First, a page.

A lot of my work, I think, screams at the idea of that silence, that sense of being restrained and small, of not asking too much, of being tidy.

What is your process like for writing poetry, especially compared to writing short fiction?

It involves significantly more angsting than my prose writing. Like I said earlier, I’m still trying to figure this out. I’m not really a poet; I don’t feel like one, at any rate. And I’m particularly aware of this when I try to write poetry.

Who are some of your favorite poets or favorite poems?

I don’t read as much poetry as I should. But one of my favorite poets is Denice Frohman. Oh my god. Reading Frohman is what drove me into wanting to write poetry. Her poem, “Accents” is permanently burned into my brain. The rhythm of it, the easy glide, the way she makes the English language her dance partner but doesn’t allow it to determine her dance. Her poetry is stunning, both in terms of its craft and its subject matter.

On the speculative side, I love Ali Trotta’s work. I’ll preface this by saying that I might be biased because she’s like blood to me, my sister from another mother. But there’s such a goddamned grace to her poetry, a grasp of mythology that always awes me. Not in the sense that she’s well-read in the various mythologies of the world (although clearly she is), but in the way she builds myths from her poetry. It’s all great, great stuff.

I also absolutely love Lora Gray’s poetry, which is both so delicate and so brutal at the same time. If Ali’s poetry is brocade and the smell of temple incense, Lora Gray’s work is a polished knife that cuts deep into the heart. Every time I read one of their pieces, I inevitably find myself going, “Oh,” very softly in awe.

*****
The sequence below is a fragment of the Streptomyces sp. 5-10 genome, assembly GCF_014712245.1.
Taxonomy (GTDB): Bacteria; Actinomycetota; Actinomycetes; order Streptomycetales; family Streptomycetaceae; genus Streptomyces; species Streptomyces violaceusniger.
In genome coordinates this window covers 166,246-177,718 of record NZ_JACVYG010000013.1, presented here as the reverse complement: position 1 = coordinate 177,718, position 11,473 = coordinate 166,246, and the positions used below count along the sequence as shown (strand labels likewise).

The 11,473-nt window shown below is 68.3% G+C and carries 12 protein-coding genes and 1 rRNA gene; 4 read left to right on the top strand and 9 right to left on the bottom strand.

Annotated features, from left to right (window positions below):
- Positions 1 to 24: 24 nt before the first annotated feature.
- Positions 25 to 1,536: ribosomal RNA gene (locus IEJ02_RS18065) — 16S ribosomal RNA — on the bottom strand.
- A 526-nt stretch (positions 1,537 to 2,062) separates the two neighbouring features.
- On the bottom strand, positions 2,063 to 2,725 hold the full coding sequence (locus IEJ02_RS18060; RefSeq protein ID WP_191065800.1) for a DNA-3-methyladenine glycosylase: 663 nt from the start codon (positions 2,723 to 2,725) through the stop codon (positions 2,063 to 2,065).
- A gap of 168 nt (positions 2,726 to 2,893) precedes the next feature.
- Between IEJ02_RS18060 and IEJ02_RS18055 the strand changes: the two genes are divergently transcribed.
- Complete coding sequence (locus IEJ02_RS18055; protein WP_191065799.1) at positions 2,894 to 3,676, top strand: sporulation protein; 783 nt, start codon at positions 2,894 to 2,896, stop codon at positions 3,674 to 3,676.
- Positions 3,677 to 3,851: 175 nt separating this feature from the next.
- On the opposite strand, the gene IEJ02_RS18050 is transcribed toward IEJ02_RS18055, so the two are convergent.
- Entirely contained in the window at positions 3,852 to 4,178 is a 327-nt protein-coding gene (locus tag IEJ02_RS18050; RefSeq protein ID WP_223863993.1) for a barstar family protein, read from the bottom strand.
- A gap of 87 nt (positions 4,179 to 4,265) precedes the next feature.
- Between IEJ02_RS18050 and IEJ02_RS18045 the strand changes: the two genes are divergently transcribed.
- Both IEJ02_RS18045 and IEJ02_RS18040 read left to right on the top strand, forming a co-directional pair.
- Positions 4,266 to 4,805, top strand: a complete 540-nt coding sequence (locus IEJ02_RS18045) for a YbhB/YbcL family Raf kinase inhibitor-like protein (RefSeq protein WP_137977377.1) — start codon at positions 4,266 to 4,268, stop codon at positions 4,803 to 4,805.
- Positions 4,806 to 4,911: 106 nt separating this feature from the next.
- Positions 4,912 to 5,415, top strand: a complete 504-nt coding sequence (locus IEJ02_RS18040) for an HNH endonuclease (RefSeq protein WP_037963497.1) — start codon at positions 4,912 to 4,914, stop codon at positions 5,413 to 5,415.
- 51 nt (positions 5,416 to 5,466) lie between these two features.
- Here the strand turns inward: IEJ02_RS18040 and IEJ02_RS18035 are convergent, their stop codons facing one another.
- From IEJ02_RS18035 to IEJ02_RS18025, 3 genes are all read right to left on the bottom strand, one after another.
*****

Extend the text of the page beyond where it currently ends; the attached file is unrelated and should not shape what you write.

For folks who haven’t read your short fiction, if you wanted to point them to one story to get them started, what would it be, and why?

“You Do Nothing But Freefall,” from Lightspeed. It is probably the most approachable, language-wise. But I think it also gets across a lot of what defines my work: that desire for change, the melancholy, the mythological creatures seeking to escape the definitions they’ve been given.

Walk Among Us, a tie-in book for Vampire: The Masquerade, just came out, and it has your novella “Fine Print.” What do you really want readers to know, beyond the line of description on the publisher page?

Duke is 100 percent based on people I’ve met in the game industry: the overwhelming egotism seen in the upper management, the toxic techbro mentality. Don’t get me wrong. I do love working in the games industry. But there are absolutely people here who get away with being absolute jerks.

I wanted very much to see what’d happen if someone like that went up against the Ventrue Clan, especially if he thinks they present as lesser. Needless to say, it doesn’t go well.

You also have The All-Consuming World coming out with Erewhon in August, a science fiction novel with a dash of mystery, featuring a group of former criminals. What was the most challenging aspect of writing this book, and how did you get through that challenge?

The abuse-related stuff, honestly. No small amount of the book deals with the idea of codependency and sick systems, how abusers make use of your best traits to keep you in a stranglehold. It deals as well with how we lie to ourselves about these things, how we convince ourselves that everything is okay, that it’s all fine, that really, we do love the people who hurt us.

And getting through it was, well, part “this book is on contract and I absolutely have to deliver” and also, a desire to remind people that you don’t have to be meek or small to be abused. Some of the strongest people I know, people who have lived through amazing hardships, who are shockingly resilient, they’ve been subject to abuse too, have been manipulated and molded by it.

What are your favorite things about the universe you’ve created, or your favorite bits of research that went into building the universe?